Saint George and his dragon must together comprise one of the most famous icons of a saint there is, not least in England where St George is our patron saint. Yet as I was to discover only last weekend, we English are not the only country to claim him as ours. In fact St George is likewise a patron saint in Bulgaria, Georgia, Greece, Portugal, Ukraine and Syria to name but a few. He is also, I have now learned, the patron saint of none other than Catalonia, the autonomous region of Spain whose capital is Barcelona. And so having just spent the weekend in that very city, there seems no better time than to present the very first Saint of a new Norm sketch collection – I give you Saint George Norm.
Legend has it that St George defeated a dragon in the far off land of Silene. This dragon poisoned the air of a village, and in order to appease him, the people regularly sacrificed a lamb and a virgin who was chosen. One day the princess of the country met this fate; George killed the dragon and freed her, with the result that the Princess and the entire population were converted to Christianity; the religion behind whose cross St George had been protected as he valiantly fought the beast.
Here is my Saint Norm doing just that, killing the pesky dragon while his rather attractive horse looks on.
I realised that St George was something of a prominent figure in Catalonia only when I noticed statues and icons of the saint when exploring the old gothic quarter of Barcelona on my first day there last weekend. In the tranquil cloisters of the cathedral, a trickling fountain was topped by a bronze statuette of the saint valiantly riding his horse while trampling upon the dying body of the aggressive dragon. Then, upon walking past the city hall in the Plaça St Juame, I noticed the same venerable saint carved into the stone work of the city hall facade. Subsequent investigations reveal that “Sant Jordi” has been venerated in Catalonia since the 8th century, not only in Barcelona but also in Valencia and the Balearics. And in Barcelona itself, the Saint’s presence is felt not just in the obvious iconography – some say that Gaudi himself recognised the saint when he created his dragon-scaled roof atop the famous Casa Batlló.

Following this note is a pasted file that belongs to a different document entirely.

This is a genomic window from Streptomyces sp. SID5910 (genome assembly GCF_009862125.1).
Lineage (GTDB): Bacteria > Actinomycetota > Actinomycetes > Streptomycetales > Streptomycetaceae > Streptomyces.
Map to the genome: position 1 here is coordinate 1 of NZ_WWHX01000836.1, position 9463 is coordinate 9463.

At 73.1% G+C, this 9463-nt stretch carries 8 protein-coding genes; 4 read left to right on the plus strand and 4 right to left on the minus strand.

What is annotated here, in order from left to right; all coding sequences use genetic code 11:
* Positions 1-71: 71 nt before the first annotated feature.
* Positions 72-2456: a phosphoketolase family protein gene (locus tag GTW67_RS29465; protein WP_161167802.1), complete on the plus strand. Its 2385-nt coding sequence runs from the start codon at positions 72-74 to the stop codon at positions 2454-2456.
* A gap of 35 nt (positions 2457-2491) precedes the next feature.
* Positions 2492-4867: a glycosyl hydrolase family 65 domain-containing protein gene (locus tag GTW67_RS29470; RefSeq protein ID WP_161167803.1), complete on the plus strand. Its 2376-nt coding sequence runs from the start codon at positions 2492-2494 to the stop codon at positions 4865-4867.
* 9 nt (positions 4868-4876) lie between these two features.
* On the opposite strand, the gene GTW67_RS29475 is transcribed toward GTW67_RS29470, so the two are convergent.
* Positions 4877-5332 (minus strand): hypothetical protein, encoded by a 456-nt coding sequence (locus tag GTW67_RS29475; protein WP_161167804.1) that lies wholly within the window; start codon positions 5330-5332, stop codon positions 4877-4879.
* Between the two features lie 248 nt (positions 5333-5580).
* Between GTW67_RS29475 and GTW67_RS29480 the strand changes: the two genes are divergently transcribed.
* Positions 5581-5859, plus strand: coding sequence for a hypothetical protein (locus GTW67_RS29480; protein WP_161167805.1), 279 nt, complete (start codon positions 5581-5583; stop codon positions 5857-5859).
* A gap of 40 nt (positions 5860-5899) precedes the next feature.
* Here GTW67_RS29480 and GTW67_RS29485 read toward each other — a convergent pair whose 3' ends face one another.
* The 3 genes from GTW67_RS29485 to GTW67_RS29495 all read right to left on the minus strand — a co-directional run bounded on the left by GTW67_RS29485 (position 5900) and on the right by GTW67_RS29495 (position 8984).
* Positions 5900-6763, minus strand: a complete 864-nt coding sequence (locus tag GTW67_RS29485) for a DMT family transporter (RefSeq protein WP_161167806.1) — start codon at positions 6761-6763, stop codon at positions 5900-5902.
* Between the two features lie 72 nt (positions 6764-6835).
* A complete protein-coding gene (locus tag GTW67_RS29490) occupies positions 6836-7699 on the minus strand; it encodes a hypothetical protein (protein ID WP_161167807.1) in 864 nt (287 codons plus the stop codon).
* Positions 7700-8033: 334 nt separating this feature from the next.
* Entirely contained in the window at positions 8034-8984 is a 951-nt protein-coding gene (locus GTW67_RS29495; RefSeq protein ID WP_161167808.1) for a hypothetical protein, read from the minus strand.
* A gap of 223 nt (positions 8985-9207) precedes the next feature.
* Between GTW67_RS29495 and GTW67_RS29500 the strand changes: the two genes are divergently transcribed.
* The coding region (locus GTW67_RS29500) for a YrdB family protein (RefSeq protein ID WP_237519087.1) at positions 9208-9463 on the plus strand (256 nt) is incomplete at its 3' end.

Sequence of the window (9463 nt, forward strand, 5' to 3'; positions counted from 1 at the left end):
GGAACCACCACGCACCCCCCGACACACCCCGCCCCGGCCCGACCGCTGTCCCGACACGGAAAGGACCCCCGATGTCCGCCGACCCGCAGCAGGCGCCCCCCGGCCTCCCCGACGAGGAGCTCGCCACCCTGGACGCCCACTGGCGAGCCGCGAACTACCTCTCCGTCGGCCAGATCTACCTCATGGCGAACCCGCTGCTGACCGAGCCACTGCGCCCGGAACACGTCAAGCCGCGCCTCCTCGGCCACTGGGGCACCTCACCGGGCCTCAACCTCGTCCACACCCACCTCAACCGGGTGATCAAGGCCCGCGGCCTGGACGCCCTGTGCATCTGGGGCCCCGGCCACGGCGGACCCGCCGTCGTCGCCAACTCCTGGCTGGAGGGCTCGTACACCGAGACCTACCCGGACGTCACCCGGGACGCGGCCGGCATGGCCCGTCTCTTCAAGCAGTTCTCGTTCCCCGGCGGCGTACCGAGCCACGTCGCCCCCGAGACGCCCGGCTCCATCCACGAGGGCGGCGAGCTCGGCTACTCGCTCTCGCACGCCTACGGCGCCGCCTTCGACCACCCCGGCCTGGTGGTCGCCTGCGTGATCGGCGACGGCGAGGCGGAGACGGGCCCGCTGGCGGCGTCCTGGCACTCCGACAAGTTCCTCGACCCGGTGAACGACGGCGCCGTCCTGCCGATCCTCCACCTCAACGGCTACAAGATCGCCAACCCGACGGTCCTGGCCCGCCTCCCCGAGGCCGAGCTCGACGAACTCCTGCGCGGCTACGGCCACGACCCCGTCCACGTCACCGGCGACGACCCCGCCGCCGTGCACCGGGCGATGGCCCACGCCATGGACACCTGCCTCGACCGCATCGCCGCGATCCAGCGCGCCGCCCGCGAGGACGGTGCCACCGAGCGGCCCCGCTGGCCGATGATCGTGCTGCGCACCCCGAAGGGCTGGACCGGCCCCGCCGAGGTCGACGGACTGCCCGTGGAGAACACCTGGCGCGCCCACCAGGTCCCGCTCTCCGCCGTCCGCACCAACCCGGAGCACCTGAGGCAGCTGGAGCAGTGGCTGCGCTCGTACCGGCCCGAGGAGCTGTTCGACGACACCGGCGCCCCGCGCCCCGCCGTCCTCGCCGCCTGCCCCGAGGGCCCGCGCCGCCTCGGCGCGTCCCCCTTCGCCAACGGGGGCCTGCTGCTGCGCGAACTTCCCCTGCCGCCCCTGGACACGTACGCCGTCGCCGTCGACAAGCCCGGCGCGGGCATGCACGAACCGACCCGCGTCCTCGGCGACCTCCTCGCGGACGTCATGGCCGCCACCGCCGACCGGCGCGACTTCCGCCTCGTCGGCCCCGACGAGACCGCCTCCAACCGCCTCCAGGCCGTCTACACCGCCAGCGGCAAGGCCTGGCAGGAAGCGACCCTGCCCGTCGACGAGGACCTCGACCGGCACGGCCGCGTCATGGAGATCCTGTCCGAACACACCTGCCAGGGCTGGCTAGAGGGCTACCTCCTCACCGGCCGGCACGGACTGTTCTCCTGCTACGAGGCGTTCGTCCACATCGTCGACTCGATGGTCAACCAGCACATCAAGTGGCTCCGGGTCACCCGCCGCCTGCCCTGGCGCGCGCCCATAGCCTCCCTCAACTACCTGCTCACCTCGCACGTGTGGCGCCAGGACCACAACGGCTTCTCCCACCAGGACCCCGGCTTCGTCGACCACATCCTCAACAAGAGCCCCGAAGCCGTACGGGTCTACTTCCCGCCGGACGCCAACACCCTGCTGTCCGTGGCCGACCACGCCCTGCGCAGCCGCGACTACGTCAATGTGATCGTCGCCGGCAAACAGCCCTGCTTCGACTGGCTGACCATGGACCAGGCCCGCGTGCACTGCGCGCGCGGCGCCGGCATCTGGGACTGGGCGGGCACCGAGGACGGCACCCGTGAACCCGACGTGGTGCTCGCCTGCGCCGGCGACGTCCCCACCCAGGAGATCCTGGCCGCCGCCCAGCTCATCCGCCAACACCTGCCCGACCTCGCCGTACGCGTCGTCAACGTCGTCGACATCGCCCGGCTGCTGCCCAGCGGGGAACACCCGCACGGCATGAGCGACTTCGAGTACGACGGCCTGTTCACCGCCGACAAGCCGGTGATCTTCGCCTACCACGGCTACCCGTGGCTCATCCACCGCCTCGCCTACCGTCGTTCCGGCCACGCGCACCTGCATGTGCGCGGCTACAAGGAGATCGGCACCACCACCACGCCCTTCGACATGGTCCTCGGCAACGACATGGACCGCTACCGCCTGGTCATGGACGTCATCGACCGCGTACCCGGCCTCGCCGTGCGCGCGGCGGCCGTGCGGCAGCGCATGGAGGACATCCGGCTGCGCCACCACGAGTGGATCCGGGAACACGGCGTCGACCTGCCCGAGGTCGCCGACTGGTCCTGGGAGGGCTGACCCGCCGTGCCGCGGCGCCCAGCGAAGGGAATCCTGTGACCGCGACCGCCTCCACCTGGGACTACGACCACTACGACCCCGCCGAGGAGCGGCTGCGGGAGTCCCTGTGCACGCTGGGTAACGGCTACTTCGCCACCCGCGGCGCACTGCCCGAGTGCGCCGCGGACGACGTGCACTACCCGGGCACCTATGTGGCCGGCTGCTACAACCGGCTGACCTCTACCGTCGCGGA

So with all of this in mind, I leave you to pay appropriate reverence to St George Norm in all of his golden glory, and to look also upon the Barcelona references I found to the saint. But as if by way of further appropriate reference, I also leave you with this English poster using St George as an image to encourage patriotic Englishmen to defend the nation at the outset of World War One 100 years ago. A timely reminder of the continuing power of the iconography of St George to inspire both patriotism and bravery in a time when all faith and hope appeared to have deserted mankind.
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